Magnetic future, dynamic Dysprosium

Published at Dec 15, 2017, in Features

The world is currently experiencing something of a technological revolution. Although it may not be explicitly perceptible, slowly the technologies that we relied upon in the 20th century are being replaced by 21st century counterparts.

We are seeing this in energy generation, with technologies like solar and wind power starting to replace more traditional technologies such as the burning of coal or peat. More and more new cars hitting the road contain electric motors rather than oil burning engines. It appears that the start of 21st century may be dominated by advanced digital and electric technologies.

Such a shift in core technologies is also likely to herald a shift in the key commodities used to manufacture the core technologies.

Already, producers are scrambling to secure access to materials like lithium, graphite and cobalt, to build energy dense batteries and other technologies; as a result, prices for such commodities are incredibly strong.

However, due to the increasingly specific properties required to manufacture increasingly high-technology, there are likely to be supply shortages in many rare commodities.

One of these is likely to be Dysprosium. Dysprosium is a rare-earth element that is desirable due to its ability to maintain strong magnetism at high temperatures. Whilst this may not sound particularly exciting, it means that the element is critical in the production of electric vehicles, wind turbines, miniaturised electronics, radiation detection equipment, refractive glass material, digital data storage amongst other technologies.

In fact, in 2011 the United States Department of Energy stated that due to the wide range of its current and projected uses, together with the lack of any immediately suitable replacement, makes dysprosium the single most critical element for emerging clean energy technologies.

Western Australian Premier Mark McGowan is also positive on the element, stating recently that “This is a mineral that’s going to play a big part in the world’s future,”

The vast majority (historically around 99 percent) of the world’s production comes from China. Some of this production circumvents government regulation. Regardless, there are significant environmental concerns about the Chinese production of rare-earth minerals, and already authorities are starting to crack down – causing reductions in the supply of key elements.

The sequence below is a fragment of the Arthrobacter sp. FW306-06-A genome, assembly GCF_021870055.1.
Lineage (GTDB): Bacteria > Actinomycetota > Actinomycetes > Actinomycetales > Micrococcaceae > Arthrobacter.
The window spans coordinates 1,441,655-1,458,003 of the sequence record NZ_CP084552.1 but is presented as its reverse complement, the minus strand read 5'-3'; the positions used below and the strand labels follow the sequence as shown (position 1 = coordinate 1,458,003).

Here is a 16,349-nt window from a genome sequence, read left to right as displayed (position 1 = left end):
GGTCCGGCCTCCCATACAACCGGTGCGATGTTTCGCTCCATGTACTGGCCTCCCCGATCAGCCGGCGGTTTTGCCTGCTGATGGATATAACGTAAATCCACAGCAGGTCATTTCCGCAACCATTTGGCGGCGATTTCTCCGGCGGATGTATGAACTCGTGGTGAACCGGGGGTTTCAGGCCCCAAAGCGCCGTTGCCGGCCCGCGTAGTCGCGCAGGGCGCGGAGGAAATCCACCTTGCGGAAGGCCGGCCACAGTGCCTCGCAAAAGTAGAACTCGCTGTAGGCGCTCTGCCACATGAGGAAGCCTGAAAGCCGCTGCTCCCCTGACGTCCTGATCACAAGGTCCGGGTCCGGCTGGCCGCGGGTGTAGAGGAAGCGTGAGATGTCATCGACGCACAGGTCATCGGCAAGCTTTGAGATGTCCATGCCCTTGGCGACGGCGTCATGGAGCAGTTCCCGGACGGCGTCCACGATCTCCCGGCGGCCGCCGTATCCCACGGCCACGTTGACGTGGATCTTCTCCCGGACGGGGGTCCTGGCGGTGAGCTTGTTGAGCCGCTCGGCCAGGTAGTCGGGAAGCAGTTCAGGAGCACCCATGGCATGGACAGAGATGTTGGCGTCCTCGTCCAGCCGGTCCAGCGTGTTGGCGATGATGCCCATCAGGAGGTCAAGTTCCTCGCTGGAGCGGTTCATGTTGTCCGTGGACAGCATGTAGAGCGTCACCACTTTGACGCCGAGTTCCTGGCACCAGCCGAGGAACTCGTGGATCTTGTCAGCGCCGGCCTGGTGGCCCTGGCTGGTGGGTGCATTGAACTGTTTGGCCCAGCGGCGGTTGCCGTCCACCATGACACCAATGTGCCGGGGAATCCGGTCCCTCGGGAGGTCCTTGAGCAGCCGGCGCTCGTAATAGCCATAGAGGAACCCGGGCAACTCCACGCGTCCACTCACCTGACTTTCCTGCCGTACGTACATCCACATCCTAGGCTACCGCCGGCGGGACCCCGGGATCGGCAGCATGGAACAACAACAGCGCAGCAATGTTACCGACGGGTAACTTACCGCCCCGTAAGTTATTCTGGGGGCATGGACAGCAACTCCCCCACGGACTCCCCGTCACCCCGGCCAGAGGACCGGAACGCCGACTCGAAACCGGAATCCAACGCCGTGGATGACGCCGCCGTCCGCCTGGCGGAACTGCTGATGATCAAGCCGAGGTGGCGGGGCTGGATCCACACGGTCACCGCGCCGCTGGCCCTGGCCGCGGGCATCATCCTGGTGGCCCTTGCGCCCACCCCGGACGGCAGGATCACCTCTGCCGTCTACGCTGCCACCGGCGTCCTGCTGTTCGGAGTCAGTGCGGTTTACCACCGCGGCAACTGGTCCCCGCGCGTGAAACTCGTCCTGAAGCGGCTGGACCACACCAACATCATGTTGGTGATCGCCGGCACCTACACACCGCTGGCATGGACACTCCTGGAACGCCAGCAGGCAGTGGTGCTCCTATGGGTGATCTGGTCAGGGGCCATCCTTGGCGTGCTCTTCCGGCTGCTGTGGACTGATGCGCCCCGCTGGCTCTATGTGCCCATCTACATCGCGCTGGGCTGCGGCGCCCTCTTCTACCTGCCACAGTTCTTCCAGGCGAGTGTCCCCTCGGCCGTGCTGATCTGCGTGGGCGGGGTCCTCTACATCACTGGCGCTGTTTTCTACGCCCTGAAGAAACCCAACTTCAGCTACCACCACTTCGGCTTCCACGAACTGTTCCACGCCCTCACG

There is very little dysprosium production outside of China, and already pragmatists are seeking to expand it.

This article is General Information and contains only some information about some elements of one or more commodities and or financial products. Those considering engaging with any commodities or financial products mentioned in this article should always seek independent financial advice from a licensed financial advisor before making any financial decisions.

S3 Consortium Pty Ltd (CAR No.433913) is a corporate authorised representative of LeMessurier Securities Pty Ltd (AFSL No. 296877). The information contained in this article is general information only. Any advice is general advice only. Neither your personal objectives, financial situation nor needs have been taken into consideration. Accordingly you should consider how appropriate the advice (if any) is to those objectives, financial situation and needs, before acting on the advice.

Conflict of Interest Notice

S3 Consortium Pty Ltd does and seeks to do business with companies featured in its articles. As a result, investors should be aware that the Firm may have a conflict of interest that could affect the objectivity of this article. Investors should consider this article as only a single factor in making any investment decision. The publishers of this article also wish to disclose that they may hold this stock in their portfolios and that any decision to purchase this stock should be done so after the purchaser has made their own inquires as to the validity of any information in this article.

Publishers Notice

The information contained in this article is current at the finalised date. The information contained in this article is based on sources reasonably considered to be reliable by S3 Consortium Pty Ltd, and available in the public domain. No “insider information” is ever sourced, disclosed or used by S3 Consortium.

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